There's no better Vermeer poster child than Girl with a Pearl Earring (1665). Recently rehung at the Mauritshuis in The Hague, Pearl has most notably in recent years become one of the world's most recognizable portraits. Along the lines of that other general public icon, the Mona Lisa. As in the case with Mona, a door-buster at the Musee du Louvre, mass appeal means massive lines. Before returning to The Netherlands, Pearl had a brief run in New York. The lines were of fire-sale proportions.
Not to worry, Philadelphia. Philly Vermeer aficionados are not so troubled in viewing Young Woman Seated at A Virginal (1670-1672), now on a year-long visit to the Philadelphia Museum of Art. That is, if local fans even want to be so bothered. Amazingly, for a Vermeer, the diminuative oil (25 centimeters by 20 centimeters) is more door-stopper, than buster.
I visited the painting recently in Gallery 264, where it has been hanging forlornly on loan since late last year. The gallery is a walk-through space (not a destination gallery), and Young Woman gets nary any attention.
'You're here to see the Vermeer, eh?' the museum guard on duty says to me. I nod. 'Oh,' he says. Not exactly, any variant of 'Make my day!'
The problem is that Young Woman, one of Vermeer's last works he painted in his truncated, 43-years, isn't really a Vermeer.

Tuesday, 22 July 2014


Folk Museum: Going... Gone
How MoMA Trashed West 53rd Street
By Catherine Smith
[WritersClearinghouse News Service]
New York 

In 1961 a folk art visionary conceived and established the Museum of American Folk Art and, with his collections and other donations, endowments and support, inaugurated
the museum in 1963 on the rented parlor floor of a brownstone on West 53rd Street. The collections, endowments, subscribers and visitors grew. 
In 1979 MAFA purchased two brownstones on West 53rd Street. In its quirky, somewhat  ramshackle venue the museum gained renown and clientele, and, to the surprise of all, began to become a destination. Growth and popularity continued. Exhibitions gained favor. The Clarion magazine succeeded. Notable art, collections and quilts and textiles continued to be donated.

Monday, 14 July 2014

Road Trip

We drove through the "Avenue of the Giants" Redwoods National Park some thirty to forty miles south of Eureka,California.These trees often reach heights of 350 plus feet and in the middle of the day, casting long shadows on the roadway making it feel like you're driving through a dark tunnel.Thank God for the preservationists of the early 20th century, otherwise the lumber industry would have decimated this forest.

Next up: Driving up to Crater Lake from Grants Pass. We ran into rain that quickly turned into a mid winter type snowstorm. Temps dropped from the 50's to the mid 30's. In June no less! This national park is at an elevation of 8,000 plus feet, and they told us that summer doesn't arrive until late July and lasts till around Labor Day.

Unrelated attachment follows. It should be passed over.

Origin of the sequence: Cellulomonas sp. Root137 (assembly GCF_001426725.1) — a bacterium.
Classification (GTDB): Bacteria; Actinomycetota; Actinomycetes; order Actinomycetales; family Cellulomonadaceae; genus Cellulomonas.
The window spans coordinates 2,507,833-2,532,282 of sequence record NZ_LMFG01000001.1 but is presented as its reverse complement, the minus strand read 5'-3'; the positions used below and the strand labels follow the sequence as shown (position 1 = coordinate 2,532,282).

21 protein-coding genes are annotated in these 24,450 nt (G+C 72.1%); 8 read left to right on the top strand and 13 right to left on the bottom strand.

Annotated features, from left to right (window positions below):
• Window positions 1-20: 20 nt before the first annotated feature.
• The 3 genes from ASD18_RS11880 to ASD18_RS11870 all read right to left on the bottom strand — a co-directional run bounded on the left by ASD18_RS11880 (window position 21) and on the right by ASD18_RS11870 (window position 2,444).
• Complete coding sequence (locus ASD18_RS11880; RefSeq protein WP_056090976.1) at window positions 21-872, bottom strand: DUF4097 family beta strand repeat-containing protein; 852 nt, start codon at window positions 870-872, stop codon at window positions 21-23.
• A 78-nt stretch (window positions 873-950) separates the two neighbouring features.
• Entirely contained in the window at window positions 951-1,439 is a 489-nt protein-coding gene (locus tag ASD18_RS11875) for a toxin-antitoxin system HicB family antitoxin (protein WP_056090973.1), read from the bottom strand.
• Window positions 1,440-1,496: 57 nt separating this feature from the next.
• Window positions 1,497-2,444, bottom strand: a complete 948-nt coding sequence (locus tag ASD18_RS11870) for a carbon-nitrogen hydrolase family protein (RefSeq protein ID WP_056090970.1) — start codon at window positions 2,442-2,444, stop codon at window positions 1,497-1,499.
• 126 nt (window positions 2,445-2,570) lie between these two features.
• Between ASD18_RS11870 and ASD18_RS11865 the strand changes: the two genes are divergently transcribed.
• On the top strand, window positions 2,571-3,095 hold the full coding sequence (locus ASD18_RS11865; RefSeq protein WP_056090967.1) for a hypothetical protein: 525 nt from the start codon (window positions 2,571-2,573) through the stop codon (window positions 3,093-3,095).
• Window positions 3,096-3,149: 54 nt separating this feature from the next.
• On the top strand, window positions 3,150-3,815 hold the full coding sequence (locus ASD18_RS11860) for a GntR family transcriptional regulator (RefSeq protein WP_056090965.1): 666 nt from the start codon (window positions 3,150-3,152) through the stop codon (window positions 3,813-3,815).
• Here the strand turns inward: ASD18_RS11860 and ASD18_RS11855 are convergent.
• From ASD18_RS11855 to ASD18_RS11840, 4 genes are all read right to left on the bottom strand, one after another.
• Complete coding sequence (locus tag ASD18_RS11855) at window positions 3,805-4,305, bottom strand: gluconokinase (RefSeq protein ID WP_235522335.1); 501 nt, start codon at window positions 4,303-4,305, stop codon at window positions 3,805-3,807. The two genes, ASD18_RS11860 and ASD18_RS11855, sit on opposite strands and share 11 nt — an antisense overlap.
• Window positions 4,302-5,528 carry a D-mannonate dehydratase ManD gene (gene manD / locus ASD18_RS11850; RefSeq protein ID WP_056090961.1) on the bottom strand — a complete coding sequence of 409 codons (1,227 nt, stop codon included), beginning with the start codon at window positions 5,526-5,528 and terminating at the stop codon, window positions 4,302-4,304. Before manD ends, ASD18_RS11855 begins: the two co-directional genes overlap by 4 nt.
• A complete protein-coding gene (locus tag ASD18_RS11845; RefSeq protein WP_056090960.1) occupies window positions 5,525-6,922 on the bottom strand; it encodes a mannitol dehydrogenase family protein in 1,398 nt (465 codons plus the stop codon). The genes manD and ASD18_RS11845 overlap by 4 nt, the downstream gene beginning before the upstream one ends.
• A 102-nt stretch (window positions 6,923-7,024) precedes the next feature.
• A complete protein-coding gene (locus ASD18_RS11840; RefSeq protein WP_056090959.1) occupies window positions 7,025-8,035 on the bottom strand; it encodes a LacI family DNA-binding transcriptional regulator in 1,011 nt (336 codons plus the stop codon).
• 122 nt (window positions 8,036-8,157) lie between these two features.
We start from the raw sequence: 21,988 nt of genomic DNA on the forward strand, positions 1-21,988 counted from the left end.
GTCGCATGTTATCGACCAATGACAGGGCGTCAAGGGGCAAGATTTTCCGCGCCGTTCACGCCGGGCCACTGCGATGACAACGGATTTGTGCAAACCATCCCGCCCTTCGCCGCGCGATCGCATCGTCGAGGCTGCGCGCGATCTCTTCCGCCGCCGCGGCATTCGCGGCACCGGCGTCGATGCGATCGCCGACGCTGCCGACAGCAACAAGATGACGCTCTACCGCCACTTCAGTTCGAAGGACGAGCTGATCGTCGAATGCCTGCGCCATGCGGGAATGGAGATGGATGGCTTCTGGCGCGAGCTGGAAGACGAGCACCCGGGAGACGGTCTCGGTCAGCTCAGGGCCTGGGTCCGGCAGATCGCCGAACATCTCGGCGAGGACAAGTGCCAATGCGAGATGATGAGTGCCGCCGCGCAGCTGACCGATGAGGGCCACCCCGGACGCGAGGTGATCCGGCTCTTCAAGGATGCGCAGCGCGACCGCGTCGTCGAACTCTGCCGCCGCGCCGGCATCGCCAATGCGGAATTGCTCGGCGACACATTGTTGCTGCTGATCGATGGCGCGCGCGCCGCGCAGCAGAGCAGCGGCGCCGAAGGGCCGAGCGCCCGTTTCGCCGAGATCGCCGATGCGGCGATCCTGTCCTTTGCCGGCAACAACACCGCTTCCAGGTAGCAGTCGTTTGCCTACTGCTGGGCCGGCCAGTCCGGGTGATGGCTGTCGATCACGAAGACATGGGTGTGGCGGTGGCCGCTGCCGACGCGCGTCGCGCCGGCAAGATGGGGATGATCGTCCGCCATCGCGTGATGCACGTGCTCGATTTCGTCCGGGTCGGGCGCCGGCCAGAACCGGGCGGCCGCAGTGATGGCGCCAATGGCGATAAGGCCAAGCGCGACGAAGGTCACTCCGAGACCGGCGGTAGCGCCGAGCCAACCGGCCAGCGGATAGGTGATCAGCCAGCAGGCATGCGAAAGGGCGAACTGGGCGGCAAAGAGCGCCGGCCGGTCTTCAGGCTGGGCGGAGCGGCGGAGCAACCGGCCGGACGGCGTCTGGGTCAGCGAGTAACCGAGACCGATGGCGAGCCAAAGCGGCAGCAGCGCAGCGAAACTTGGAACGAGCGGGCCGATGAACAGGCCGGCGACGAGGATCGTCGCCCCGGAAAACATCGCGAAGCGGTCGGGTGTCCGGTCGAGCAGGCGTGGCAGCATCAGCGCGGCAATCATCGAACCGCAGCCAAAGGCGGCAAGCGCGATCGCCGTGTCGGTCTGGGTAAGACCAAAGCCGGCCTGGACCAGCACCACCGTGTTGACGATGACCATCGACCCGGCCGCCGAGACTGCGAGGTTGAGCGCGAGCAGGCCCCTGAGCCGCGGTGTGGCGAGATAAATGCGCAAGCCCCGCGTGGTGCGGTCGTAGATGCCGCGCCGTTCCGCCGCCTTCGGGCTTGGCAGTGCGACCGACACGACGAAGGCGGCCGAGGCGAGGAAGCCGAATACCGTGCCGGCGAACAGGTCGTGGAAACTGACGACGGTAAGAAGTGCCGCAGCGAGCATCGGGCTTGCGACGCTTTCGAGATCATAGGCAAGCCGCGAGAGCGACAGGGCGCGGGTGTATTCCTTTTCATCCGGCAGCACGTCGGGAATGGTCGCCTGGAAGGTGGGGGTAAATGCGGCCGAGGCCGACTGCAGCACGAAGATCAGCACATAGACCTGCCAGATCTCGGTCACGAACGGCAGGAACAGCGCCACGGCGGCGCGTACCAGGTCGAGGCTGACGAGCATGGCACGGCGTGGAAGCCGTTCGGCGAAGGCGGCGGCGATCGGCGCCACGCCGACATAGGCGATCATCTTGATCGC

The lake was totally enshrouded in fog when we arrived  but eventually it cleared (as we were having lunch at the lodge)  and the views were awesome. Crater Lake was formed by volcanic activity and its depth is almost 2,000 feet. This just may be the purest water in the world and its blue color, almost indigo-makes it unique.The rim road runs 33 miles around the lake but half of it was closed due to heavy snow as well as rock slides.
— Jonathan Loftus

Thursday, 10 July 2014

Jacob Epstein Busts of Einstein and Weizmann...

By Richard Carreño
Posted 9 July 2014
[WritersClearinghouse News Service]
Despite their coevality, a cursory comparison would not suggest much commonality between Albert Einstein (1879-1955) and Chaim Weizmann (1874-1952). Einstein, of course, went on to create the Theory of Relativity; Weizmann, in 1949, was among the founders of the new State of Israel. (He also became its first president).
Interestingly enough, Weizmann, like the physicist Einstein, was also a scientist. They were both Jewish refugees, on the run from Nazi terror. And they both wound up, at different times in 1933, in the London studio of Anglo-American sculpture Jacob Epstein (1880-1959), where, thanks to Epstein's artistic skill, nay, genius, they were immortalized in bronze busts that have become the iconic images of both men.
Einstein and Weizmann have something else in common: Epstein's sculpted tributes to them share nearby space in a little-known installation at the Van Pelt Library at the University of Pennsylvania.
For Philadelphia, the Penn-sited busts also contribute to a startling statistic; they double, yes, double, the number of Epstein sculpted works believed to be available for public viewing in the city. A large, outdoor sculpture, titled Social Consciousness, is located (and, unfortunately, largely ignored) at the Philadelphia Museum of Art; and a bust of Epstein's wife is part of the permanent collection at the La Salle University Museum.

Saturday, 5 July 2014


 Photos: WritersClearinghouse News Service
By Richard Carreño Bio Posted: July 5, 2014
[WritersClearinghouse News Service]
For two years during World War II, from 1942 to 1944, the Metropolitan Museum of Art went to war -- in Philadelphia.
      Thanks to the Monuments Men, a recent film and a book by the same title, the war-time Met is now best known for its one-time director James J. Rorimer, a principal in organizing the group of GIs who, in their role in hunting down Europe's art treasures stolen by the Nazis, became known in romantic vernacular as the 'Monuments Men.'
      Less known is how another Met director, Francis Henry Taylor, Rorimer's predecessor and a former curator at the Philadelphia Museum of Art, worked quietly during the early war years to protect America's art patrimony.
      And how, thanks to Taylor, a mansion in the contiguous northwest Philadelphia suburb of Springfield became an auxiliary venue of the venerable New York art institution. In secret.